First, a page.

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Do Audits Deter or Provoke Future Tax Noncompliance? Evidence on Self-employed Taxpayers

Sebastian Beer, Matthias Kasper, Erich Kirchler and Brian Erard ()

No 2019/223, IMF Working Papers from International Monetary Fund

Abstract: This paper employs unique tax administrative data and operational audit information from a sample of approximately 7,500 self-employed U.S. taxpayers to investigate the effects of operational tax audits on future reporting behavior. Our estimates indicate that audits can have substantial deterrent or counter-deterrent effects. Among those taxpayers who receive an additional tax assessment, reported taxable income is estimated to be 64% higher in the first year after the audit than it would have been in the absence of the audit. In contrast, among those taxpayers who do not receive an additional tax assessment, reported taxable income is estimated to be approximately 15% lower the year after the audit than it would have been had the audit not taken place. Our results suggest that improved targeting of audits towards noncompliant taxpayers would not only yield more direct audit revenue, it would also pay dividends in terms of future tax collections.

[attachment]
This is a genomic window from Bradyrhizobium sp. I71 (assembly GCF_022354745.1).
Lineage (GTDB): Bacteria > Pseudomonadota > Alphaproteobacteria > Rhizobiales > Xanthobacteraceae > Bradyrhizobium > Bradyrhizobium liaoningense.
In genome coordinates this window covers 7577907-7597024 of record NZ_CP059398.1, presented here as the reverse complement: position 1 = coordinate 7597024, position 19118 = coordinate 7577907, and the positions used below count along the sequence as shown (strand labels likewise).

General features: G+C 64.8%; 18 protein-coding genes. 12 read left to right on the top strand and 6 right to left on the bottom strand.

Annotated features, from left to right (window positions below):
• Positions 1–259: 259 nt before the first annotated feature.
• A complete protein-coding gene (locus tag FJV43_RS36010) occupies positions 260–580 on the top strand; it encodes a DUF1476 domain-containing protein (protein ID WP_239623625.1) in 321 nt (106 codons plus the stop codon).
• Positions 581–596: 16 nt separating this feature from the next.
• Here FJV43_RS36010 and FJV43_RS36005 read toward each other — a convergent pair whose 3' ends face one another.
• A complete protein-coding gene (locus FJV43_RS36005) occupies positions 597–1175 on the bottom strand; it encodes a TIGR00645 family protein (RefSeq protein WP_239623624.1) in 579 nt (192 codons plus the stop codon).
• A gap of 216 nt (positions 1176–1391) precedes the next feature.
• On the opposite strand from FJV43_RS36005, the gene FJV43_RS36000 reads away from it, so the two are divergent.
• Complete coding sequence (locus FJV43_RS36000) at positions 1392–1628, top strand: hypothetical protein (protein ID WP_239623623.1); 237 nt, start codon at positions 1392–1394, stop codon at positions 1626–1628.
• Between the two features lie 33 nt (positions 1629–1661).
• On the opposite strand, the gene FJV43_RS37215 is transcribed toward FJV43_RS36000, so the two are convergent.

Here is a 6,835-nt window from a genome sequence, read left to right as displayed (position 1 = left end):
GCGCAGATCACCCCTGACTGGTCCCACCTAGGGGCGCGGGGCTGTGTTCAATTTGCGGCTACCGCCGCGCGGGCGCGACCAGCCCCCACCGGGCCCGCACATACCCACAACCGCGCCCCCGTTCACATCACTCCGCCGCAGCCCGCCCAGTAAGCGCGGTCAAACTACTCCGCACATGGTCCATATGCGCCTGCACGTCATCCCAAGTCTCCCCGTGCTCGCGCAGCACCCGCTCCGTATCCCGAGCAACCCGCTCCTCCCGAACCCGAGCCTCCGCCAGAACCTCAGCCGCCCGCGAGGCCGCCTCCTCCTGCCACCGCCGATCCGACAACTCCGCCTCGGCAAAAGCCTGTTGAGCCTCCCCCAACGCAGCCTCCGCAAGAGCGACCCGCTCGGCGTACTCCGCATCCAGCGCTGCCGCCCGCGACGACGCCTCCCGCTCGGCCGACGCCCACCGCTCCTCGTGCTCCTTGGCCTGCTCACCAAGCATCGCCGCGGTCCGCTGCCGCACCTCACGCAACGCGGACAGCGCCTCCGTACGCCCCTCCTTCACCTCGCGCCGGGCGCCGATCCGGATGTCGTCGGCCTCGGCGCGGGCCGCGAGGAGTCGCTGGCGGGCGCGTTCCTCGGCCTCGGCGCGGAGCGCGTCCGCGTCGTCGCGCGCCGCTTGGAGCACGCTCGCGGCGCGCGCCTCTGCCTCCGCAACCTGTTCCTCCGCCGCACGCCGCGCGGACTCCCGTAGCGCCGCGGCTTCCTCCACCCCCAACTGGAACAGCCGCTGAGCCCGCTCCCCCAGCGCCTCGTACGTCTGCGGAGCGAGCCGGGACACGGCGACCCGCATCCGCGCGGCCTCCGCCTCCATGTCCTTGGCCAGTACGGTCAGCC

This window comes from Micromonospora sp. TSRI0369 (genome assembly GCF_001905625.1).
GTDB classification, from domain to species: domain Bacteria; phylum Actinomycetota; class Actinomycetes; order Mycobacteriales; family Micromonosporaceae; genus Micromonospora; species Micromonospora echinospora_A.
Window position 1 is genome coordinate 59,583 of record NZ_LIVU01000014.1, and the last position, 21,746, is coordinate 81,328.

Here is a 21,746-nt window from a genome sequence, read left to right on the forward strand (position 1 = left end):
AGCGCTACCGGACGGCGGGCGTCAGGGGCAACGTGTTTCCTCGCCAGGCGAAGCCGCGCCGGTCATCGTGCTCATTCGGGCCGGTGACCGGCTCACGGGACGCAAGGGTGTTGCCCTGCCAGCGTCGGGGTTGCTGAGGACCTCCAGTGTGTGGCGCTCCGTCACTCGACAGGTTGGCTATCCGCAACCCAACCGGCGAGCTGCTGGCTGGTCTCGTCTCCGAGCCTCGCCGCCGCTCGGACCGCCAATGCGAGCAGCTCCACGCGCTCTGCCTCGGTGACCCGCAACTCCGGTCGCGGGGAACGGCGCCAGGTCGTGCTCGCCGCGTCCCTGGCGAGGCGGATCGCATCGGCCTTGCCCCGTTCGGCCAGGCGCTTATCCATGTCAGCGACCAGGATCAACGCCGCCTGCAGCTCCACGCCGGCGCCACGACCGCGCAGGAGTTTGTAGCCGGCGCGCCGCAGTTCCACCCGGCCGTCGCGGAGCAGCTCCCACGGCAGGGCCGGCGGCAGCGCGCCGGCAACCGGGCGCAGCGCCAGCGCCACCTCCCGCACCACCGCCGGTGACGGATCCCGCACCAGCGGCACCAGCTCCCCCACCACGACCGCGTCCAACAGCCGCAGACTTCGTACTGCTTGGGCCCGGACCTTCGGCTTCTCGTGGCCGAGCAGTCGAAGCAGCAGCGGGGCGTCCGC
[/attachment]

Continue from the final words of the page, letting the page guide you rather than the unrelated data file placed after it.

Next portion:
Keywords: WP; audit outcome; audited taxpayer; small business taxpayers; CIT audit; impact evaluation; audit sample; audit experience; treatment effect; audit selection; audit assessment; audit selection decision; audit selection process; control group; Auditing; Personal income; Tax assessments; Tax auditing and verification; Tax return filing compliance (search for similar items in EconPapers)
Pages: 22
Date: 2019-10-11
New Economics Papers: this item is included in nep-acc, nep-iue and nep-pbe
References: View references in EconPapers View complete reference list from CitEc
Citations: View citations in EconPapers (3)

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